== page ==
Ships moored Parana River Port

Ships are moored at a port on the Parana River, during Argentina's main grains port workers' unions wage strike, in Santa Fe, Argentina December 21, 2020. REUTERS/Stringer

Argentine Port Workers Back On COVID-19 Vaccine Strike

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May 26, 2021

By Hugh Bronstein (Reuters) – Argentine port workers said on Tuesday they would hold a 48-hour strike starting at midnight (0300 GMT Wednesday), after paralyzing agricultural exports from the country last week with an initial work stoppage over demands they are vaccinated against COVID-19.

Cargo traffic at the ports hub of Rosario, from which about 80% of the country’s grains exports are shipped, was snarled by last week’s strike by tugboat captains and other maritime port workers. A group of 11 unions issued a statement late on Tuesday announcing the new work stoppage.

They are asking to be designated as essential workers, eligible for vaccination against the coronavirus. So far, 75,056 people have died from the virus in Argentina as the country gets hit by a second wave of infections.

Argentina is under a nightly curfew as the government steps up efforts to halt the spread of COVID-19.

The unions said the new strike was called for “given the exponential increase in cases, the regrettable loss of several colleagues and the failure of all negotiations we have held with national authorities.”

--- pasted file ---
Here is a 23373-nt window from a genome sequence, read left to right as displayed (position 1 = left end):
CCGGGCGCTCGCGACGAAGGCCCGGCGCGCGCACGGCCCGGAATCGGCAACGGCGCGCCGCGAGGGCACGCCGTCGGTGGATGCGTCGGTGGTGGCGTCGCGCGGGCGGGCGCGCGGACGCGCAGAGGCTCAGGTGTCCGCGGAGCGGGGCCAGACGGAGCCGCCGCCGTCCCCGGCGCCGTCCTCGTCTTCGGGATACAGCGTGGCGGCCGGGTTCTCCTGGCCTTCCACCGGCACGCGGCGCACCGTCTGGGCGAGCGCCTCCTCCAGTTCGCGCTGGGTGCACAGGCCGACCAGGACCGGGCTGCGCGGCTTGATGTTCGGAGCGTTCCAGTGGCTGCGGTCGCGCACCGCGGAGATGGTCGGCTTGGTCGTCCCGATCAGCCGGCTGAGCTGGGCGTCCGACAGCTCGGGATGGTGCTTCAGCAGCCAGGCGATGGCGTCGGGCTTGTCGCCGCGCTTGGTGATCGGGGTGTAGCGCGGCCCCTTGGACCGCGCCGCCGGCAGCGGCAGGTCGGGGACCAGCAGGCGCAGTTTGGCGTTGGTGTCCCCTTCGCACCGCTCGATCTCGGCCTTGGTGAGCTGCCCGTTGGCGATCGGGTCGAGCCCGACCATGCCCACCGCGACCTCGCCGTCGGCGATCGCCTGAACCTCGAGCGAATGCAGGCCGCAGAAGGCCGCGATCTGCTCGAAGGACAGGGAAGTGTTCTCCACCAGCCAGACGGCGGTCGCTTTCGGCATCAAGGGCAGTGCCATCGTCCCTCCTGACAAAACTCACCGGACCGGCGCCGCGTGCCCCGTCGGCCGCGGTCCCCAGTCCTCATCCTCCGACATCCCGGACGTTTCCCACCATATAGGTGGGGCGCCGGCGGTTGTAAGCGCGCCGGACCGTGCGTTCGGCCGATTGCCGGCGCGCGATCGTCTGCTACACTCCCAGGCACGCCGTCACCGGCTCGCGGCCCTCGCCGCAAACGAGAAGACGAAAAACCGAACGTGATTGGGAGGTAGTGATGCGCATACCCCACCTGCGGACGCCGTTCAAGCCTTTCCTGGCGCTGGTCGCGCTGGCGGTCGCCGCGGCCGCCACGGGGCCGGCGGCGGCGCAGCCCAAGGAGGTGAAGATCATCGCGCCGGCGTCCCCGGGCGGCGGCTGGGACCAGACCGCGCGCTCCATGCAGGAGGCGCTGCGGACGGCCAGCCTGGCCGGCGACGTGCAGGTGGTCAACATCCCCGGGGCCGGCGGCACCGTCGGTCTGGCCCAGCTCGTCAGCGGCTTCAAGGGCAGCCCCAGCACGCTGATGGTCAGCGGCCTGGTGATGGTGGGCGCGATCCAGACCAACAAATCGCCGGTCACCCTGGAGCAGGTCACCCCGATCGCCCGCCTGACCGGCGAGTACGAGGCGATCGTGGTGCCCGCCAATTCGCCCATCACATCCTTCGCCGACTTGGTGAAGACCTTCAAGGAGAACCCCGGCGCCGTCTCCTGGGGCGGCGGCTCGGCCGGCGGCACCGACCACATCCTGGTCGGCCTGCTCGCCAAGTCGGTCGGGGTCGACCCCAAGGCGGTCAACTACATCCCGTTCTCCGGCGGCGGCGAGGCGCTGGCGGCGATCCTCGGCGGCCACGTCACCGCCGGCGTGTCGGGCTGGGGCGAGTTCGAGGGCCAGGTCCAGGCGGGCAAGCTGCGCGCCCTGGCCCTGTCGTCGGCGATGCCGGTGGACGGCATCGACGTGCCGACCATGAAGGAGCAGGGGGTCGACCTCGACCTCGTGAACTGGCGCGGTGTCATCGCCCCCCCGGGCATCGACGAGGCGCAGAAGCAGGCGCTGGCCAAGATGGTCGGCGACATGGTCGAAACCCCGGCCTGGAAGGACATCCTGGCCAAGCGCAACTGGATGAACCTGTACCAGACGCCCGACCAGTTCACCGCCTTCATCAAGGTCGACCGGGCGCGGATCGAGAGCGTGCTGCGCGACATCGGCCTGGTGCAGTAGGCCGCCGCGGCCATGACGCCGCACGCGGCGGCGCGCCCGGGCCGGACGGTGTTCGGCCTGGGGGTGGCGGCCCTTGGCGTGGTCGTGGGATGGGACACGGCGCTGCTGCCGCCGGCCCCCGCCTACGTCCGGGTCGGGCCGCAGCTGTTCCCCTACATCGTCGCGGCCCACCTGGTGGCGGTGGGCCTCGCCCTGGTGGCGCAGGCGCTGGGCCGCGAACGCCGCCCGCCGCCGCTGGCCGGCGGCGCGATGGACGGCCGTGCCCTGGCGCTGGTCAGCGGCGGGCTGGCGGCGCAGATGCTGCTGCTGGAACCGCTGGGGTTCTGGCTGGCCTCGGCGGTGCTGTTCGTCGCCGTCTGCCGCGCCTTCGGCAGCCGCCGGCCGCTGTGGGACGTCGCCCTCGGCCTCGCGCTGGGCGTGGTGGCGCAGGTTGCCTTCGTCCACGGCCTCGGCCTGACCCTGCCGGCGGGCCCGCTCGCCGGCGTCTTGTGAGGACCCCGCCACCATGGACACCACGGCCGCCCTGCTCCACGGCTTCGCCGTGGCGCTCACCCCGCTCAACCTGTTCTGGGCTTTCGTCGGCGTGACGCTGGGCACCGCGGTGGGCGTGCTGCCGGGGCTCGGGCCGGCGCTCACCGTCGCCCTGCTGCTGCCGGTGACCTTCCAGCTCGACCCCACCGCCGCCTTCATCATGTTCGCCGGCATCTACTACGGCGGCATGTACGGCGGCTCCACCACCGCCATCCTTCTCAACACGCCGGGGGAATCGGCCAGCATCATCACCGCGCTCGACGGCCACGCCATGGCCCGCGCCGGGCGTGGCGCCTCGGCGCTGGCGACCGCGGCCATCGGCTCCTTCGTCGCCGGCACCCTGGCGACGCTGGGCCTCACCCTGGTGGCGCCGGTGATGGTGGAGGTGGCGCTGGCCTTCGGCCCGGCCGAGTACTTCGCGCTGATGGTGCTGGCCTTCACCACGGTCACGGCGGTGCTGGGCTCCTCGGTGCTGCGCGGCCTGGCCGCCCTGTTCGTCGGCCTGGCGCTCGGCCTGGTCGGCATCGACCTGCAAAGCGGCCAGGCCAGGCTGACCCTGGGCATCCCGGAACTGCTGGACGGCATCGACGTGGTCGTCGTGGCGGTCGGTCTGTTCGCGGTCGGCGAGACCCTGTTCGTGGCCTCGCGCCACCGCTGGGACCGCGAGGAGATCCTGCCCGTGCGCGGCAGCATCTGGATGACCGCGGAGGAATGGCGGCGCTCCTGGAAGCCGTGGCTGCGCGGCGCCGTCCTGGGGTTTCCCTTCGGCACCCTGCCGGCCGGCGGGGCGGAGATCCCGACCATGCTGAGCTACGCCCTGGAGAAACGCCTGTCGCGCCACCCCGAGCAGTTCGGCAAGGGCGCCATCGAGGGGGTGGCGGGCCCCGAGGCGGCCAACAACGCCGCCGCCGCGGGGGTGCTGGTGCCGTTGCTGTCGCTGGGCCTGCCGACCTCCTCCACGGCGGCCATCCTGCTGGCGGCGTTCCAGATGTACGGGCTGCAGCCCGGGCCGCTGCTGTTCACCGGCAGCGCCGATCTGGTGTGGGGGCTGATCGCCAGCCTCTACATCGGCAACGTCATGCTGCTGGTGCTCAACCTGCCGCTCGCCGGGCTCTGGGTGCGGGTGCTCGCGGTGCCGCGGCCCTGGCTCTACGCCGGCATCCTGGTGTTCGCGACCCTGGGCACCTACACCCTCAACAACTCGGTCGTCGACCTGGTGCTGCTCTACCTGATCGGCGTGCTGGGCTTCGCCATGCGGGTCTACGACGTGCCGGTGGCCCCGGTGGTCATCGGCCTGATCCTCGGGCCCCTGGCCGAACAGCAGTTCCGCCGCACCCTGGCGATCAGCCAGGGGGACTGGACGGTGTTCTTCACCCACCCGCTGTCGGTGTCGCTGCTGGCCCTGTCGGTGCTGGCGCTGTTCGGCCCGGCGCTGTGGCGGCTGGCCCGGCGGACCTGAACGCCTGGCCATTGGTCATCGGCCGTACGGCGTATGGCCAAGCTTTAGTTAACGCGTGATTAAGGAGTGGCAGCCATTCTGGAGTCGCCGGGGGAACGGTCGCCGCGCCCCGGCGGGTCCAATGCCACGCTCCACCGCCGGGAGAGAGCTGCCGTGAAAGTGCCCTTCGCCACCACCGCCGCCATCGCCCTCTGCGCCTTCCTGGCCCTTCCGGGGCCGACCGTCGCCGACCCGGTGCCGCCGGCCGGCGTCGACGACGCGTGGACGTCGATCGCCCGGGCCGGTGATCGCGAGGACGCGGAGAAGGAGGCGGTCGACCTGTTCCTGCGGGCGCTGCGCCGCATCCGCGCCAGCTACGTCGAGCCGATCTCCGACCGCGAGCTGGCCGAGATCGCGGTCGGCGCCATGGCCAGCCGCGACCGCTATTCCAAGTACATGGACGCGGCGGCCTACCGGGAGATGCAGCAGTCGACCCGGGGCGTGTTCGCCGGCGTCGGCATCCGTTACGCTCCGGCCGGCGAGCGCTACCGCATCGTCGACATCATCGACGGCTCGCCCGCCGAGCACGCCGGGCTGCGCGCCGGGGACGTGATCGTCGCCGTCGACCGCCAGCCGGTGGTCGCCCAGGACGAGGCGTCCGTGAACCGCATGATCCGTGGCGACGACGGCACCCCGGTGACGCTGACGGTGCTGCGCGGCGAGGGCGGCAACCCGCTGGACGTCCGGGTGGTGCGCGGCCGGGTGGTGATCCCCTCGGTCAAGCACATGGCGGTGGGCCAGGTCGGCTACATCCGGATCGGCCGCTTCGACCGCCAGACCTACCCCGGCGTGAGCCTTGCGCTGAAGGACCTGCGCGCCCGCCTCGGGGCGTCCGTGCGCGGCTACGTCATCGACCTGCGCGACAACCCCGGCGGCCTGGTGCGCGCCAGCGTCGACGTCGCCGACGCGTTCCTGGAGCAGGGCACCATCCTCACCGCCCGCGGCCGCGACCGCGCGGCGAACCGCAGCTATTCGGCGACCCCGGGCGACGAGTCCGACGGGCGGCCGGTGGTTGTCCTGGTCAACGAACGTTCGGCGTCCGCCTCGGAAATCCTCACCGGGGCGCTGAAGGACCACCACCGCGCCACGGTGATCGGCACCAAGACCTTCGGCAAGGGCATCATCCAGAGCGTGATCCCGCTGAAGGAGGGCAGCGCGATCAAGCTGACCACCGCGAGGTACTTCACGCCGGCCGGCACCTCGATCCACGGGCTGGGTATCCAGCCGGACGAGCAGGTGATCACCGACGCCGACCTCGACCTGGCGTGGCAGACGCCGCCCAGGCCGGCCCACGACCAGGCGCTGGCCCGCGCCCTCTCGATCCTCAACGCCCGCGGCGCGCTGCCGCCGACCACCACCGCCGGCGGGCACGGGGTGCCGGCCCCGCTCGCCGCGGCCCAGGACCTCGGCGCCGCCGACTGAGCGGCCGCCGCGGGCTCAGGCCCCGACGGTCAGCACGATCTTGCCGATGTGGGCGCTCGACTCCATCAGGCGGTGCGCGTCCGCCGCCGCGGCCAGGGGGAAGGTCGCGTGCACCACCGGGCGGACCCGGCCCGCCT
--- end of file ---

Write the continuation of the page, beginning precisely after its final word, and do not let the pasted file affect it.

The only labor groups given priority for vaccines in Argentina so far have been health workers, police and educators.

The country is the world’s No. 3 corn supplier and top exporter of soymeal livestock feed used to fatten hogs and poultry from Europe to Southeast Asia.

Last week’s strike left seven cargo ships stranded at their moorings in Rosario, due to the falling water level of the Parana River, until they could be towed out of port. The last of the seven ships was towed out of Rosario earlier on Tuesday.

The strikes are occurring at high export season. Argentine farmers are currently harvesting soybeans and corn, the country’s two main cash crops.

(Reporting by Hugh Bronstein and Maximilian Heath; Editing by Peter Cooney, Reuters)

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